Factors Influencing Primary Care Career Choice: A Multi-Institutional Cross-sectional Survey of Internal Medicine Primary Care Residency Graduates

Paul O’Rourke, Sean Tackett, Karen Chacko, Stephen J. Knaus, Marc Shalaby, Shelly Ann Fluker, Mina Ma, Maryann Overland, Scott Wright

Research output: Contribution to journalArticlepeer-review


Background: Although primary care is associated with population health benefits, the supply of primary care physicians continues to decline. Internal medicine (IM) primary care residency programs have produced graduates that pursue primary care; however, it is uncertain what characteristics and training factors most affect primary care career choice. Objective: To assess factors that influenced IM primary care residents to pursue a career in primary care versus a non-primary care career. Design: Multi-institutional cross-sectional study. Participants: IM primary care residency graduates from seven residency programs from 2014 to 2019. Main Measures: Descriptive analyses of respondent characteristics, residency training experiences, and graduate outcomes were performed. Bivariate logistic regression analyses were used to assess associations between primary care career choice with both graduate characteristics and training experiences. Key Results: There were 256/314 (82%) residents completing the survey. Sixty-six percent of respondents (n = 169) practiced primary care or primary care with a specialized focus such as geriatrics, HIV primary care, or women’s health. Respondents who pursued a primary care career were more likely to report the following as positive influences on their career choice: resident continuity clinic experience, nature of the PCP-patient relationship, ability to care for a broad spectrum of patient pathology, breadth of knowledge and skills, relationship with primary care mentors during residency training, relationship with fellow primary care residents during training, and lifestyle/work hours (all p < 0.05). Respondents who did not pursue a primary care career were more likely to agree that the following factors detracted them from a primary care career: excessive administrative burden, demanding clinical work, and concern about burnout in a primary care career (all p < 0.05). Conclusions: Efforts to optimize the outpatient continuity clinic experience for residents, cultivate a supportive learning community of primary care mentors and residents, and decrease administrative burden in primary care may promote primary care career choice.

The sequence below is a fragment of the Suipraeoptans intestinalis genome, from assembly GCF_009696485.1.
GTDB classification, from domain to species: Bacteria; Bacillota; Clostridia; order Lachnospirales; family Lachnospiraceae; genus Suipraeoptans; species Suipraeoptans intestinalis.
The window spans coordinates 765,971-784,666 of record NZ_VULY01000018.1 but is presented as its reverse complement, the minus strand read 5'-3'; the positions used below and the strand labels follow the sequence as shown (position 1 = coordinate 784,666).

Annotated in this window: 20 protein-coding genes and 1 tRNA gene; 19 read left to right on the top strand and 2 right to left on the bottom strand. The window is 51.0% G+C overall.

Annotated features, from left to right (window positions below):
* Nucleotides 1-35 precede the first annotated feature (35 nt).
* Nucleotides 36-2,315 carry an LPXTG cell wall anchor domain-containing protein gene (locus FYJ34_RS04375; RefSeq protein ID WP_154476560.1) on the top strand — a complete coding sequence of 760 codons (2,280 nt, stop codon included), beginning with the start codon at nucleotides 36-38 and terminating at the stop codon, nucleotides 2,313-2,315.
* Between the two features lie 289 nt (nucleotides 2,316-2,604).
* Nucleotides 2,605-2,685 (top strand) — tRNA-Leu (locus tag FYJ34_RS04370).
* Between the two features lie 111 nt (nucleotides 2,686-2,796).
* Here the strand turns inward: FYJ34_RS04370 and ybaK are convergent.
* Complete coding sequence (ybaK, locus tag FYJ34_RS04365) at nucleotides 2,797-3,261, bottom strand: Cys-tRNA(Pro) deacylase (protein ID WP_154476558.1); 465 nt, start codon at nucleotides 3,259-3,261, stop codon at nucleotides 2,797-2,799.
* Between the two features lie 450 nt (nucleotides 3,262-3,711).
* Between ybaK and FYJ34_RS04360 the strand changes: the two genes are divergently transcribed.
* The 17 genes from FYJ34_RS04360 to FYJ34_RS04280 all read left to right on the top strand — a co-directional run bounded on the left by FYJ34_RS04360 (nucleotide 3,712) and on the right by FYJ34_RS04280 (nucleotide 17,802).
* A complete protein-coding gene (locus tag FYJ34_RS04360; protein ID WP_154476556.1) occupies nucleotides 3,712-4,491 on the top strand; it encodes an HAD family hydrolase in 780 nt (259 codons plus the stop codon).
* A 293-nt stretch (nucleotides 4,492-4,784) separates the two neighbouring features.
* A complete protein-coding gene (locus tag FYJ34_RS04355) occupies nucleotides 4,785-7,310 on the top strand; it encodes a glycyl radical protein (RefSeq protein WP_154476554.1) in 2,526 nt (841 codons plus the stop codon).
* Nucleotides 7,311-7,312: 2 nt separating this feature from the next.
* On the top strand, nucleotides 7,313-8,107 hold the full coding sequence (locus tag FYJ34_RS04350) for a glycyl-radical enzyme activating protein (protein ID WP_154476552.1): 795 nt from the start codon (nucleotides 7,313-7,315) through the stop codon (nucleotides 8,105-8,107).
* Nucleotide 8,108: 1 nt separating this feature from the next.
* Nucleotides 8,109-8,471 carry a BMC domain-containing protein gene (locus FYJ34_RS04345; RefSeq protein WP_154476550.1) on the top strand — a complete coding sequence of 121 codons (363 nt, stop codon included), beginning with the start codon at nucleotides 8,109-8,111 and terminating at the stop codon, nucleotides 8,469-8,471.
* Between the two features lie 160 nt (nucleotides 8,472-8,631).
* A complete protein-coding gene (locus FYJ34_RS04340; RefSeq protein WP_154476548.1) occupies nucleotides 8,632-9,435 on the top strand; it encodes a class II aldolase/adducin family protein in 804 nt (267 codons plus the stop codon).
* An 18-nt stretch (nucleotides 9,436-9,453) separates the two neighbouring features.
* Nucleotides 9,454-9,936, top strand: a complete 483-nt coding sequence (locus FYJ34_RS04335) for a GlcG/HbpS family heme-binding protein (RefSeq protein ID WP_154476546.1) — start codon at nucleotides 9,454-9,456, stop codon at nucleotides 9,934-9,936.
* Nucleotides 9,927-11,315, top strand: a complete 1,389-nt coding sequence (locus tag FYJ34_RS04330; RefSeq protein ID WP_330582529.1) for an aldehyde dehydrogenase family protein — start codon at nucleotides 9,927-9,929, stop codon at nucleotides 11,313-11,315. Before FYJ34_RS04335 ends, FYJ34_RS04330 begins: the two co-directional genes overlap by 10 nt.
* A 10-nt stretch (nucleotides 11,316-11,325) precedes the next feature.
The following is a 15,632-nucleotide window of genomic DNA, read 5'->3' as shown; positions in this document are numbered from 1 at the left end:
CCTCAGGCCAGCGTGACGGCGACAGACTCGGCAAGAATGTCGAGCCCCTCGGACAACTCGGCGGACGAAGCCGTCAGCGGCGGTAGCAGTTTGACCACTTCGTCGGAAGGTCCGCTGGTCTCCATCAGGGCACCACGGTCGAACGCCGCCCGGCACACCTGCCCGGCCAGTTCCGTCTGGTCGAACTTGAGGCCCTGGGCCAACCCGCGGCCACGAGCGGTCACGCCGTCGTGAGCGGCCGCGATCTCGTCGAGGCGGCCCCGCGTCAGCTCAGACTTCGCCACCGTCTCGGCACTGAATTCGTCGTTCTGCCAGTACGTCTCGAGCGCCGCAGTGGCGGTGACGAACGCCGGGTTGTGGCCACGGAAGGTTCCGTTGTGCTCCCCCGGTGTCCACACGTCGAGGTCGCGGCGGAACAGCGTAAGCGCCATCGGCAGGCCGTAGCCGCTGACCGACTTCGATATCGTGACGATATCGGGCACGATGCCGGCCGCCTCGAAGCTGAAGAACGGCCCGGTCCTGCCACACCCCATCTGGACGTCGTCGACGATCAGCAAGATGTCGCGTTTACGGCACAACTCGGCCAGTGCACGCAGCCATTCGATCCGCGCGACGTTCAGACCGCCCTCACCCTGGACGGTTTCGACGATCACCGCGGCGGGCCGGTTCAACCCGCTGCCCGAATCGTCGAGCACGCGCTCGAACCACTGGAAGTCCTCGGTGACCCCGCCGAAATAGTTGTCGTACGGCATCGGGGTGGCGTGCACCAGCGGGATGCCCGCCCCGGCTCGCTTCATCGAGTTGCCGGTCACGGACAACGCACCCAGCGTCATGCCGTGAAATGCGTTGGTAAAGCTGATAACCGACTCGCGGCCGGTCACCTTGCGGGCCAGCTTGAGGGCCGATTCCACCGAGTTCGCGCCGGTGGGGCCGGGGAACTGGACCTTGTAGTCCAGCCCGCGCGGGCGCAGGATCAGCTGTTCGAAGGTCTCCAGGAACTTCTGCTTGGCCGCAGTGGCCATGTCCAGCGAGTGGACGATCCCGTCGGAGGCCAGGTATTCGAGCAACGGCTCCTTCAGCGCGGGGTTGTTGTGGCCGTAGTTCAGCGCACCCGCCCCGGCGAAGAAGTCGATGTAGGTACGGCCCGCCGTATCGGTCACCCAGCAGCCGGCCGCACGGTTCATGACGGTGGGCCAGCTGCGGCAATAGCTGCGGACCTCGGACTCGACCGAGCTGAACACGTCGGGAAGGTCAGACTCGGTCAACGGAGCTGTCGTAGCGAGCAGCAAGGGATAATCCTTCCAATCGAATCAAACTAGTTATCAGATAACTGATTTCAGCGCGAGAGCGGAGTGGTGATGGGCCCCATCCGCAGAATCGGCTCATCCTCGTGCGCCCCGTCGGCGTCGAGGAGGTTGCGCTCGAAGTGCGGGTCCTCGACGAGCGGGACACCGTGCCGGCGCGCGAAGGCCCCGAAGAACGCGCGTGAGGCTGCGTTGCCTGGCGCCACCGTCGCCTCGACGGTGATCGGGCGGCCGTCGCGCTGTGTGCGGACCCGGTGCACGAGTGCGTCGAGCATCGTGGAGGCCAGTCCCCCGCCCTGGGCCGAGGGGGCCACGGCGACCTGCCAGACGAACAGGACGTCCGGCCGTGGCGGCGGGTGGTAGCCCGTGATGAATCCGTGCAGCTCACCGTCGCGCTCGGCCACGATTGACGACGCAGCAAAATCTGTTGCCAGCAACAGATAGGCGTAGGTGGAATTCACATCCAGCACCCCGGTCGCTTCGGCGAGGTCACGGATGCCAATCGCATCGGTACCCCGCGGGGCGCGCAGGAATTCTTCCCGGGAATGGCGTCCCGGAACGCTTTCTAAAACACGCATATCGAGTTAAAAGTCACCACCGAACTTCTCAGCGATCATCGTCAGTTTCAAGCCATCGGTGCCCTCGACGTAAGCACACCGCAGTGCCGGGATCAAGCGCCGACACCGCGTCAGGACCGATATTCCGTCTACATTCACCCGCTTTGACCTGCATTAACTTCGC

Original languageEnglish (US)
JournalJournal of general internal medicine
StateAccepted/In press - 2024


  • career choice
  • graduate medical education
  • primary care
  • residency
  • workforce supply

ASJC Scopus subject areas

  • Internal Medicine

Cite this